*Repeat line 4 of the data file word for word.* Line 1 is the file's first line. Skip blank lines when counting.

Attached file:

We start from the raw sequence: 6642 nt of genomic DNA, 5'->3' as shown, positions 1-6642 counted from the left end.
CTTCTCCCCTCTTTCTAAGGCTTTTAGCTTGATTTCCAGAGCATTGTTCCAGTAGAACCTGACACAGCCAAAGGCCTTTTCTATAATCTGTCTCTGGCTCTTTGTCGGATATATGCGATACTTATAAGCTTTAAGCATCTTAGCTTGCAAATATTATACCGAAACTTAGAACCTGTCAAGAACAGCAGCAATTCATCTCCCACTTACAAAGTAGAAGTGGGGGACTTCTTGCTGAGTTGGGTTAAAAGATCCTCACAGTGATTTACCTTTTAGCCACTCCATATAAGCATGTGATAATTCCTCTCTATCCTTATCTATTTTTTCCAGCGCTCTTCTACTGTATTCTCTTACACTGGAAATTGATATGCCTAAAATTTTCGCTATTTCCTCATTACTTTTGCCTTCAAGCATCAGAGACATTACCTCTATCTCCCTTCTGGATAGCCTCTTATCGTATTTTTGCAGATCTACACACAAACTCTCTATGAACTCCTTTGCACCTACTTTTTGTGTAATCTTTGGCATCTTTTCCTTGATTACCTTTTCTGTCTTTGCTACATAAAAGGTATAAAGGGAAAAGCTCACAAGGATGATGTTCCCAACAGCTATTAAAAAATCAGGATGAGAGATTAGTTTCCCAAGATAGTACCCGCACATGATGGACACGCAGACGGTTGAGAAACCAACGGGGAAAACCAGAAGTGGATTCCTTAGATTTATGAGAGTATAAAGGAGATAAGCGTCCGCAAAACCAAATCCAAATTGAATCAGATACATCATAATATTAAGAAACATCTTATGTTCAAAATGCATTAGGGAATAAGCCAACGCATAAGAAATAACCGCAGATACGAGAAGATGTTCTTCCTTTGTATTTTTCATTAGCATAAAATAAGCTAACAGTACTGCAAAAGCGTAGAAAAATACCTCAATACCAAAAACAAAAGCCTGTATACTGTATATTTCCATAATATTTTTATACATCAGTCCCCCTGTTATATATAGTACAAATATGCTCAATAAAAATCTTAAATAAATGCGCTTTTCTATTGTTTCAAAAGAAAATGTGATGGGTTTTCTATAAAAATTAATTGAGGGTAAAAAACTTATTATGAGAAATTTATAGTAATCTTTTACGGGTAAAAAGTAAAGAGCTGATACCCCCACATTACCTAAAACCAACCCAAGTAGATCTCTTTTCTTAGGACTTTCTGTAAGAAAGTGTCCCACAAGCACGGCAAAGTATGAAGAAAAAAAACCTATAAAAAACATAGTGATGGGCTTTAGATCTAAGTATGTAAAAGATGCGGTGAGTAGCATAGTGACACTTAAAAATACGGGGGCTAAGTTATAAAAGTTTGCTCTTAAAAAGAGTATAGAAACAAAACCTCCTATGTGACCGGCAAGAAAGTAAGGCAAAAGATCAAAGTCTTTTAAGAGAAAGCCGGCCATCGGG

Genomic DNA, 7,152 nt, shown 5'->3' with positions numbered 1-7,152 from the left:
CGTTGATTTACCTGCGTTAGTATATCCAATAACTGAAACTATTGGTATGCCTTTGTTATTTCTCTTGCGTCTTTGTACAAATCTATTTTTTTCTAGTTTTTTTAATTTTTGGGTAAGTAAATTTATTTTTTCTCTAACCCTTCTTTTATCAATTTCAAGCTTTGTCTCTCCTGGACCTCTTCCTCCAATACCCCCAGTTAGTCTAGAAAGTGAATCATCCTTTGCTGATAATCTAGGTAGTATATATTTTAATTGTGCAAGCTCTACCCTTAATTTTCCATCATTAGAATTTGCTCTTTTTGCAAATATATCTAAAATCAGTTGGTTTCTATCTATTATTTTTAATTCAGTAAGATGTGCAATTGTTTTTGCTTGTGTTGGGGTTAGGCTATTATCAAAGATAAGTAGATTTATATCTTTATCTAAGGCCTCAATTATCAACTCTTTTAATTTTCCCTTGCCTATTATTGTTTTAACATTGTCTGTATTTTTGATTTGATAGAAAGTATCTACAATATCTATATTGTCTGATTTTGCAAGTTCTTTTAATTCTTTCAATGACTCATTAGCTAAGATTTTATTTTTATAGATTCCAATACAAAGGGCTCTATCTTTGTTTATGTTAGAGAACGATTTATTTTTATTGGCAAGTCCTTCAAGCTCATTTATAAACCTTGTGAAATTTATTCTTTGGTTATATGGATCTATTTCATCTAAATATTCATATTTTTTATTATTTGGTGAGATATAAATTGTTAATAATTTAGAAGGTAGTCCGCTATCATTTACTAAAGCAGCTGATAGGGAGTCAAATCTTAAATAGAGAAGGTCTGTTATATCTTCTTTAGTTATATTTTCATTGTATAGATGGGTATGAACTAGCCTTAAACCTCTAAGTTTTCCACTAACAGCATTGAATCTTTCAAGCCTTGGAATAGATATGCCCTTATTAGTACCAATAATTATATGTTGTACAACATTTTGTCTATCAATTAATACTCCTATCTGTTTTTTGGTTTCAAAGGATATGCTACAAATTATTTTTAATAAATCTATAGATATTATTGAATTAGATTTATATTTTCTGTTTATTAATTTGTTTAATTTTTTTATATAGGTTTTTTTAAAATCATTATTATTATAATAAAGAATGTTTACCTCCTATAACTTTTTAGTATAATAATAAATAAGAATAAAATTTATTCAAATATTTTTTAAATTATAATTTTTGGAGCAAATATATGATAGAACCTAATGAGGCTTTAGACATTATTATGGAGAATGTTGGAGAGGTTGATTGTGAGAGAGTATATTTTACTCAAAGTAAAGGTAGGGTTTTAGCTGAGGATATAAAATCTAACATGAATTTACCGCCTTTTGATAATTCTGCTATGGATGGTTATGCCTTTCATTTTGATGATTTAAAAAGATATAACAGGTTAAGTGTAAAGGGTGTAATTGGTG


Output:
CGTTGATTTACCTGCGTTAGTATATCCAATAACTGAAACTATTGGTATGCCTTTGTTATTTCTCTTGCGTCTTTGTACAAATCTATTTTTTTCTAGTTTTTTTAATTTTTGGGTAAGTAAATTTATTTTTTCTCTAACCCTTCTTTTATCAATTTCAAGCTTTGTCTCTCCTGGACCTCTTCCTCCAATACCCCCAGTTAGTCTAGAAAGTGAATCATCCTTTGCTGATAATCTAGGTAGTATATATTTTAATTGTGCAAGCTCTACCCTTAATTTTCCATCATTAGAATTTGCTCTTTTTGCAAATATATCTAAAATCAGTTGGTTTCTATCTATTATTTTTAATTCAGTAAGATGTGCAATTGTTTTTGCTTGTGTTGGGGTTAGGCTATTATCAAAGATAAGTAGATTTATATCTTTATCTAAGGCCTCAATTATCAACTCTTTTAATTTTCCCTTGCCTATTATTGTTTTAACATTGTCTGTATTTTTGATTTGATAGAAAGTATCTACAATATCTATATTGTCTGATTTTGCAAGTTCTTTTAATTCTTTCAATGACTCATTAGCTAAGATTTTATTTTTATAGATTCCAATACAAAGGGCTCTATCTTTGTTTATGTTAGAGAACGATTTATTTTTATTGGCAAGTCCTTCAAGCTCATTTATAAACCTTGTGAAATTTATTCTTTGGTTATATGGATCTATTTCATCTAAATATTCATATTTTTTATTATTTGGTGAGATATAAATTGTTAATAATTTAGAAGGTAGTCCGCTATCATTTACTAAAGCAGCTGATAGGGAGTCAAATCTTAAATAGAGAAGGTCTGTTATATCTTCTTTAGTTATATTTTCATTGTATAGATGGGTATGAACTAGCCTTAAACCTCTAAGTTTTCCACTAACAGCATTGAATCTTTCAAGCCTTGGAATAGATATGCCCTTATTAGTACCAATAATTATATGTTGTACAACATTTTGTCTATCAATTAATACTCCTATCTGTTTTTTGGTTTCAAAGGATATGCTACAAATTATTTTTAATAAATCTATAGATATTATTGAATTAGATTTATATTTTCTGTTTATTAATTTGTTTAATTTTTTTATATAGGTTTTTTTAAAATCATTATTATTATAATAAAGAATGTTTACCTCCTATAACTTTTTAGTATAATAATAAATAAGAATAAAATTTATTCAAATATTTTTTAAATTATAATTTTTGGAGCAAATATATGATAGAACCTAATGAGGCTTTAGACATTATTATGGAGAATGTTGGAGAGGTTGATTGTGAGAGAGTATATTTTACTCAAAGTAAAGGTAGGGTTTTAGCTGAGGATATAAAATCTAACATGAATTTACCGCCTTTTGATAATTCTGCTATGGATGGTTATGCCTTTCATTTTGATGATTTAAAAAGATATAACAGGTTAAGTGTAAAGGGTGTAATTGGTG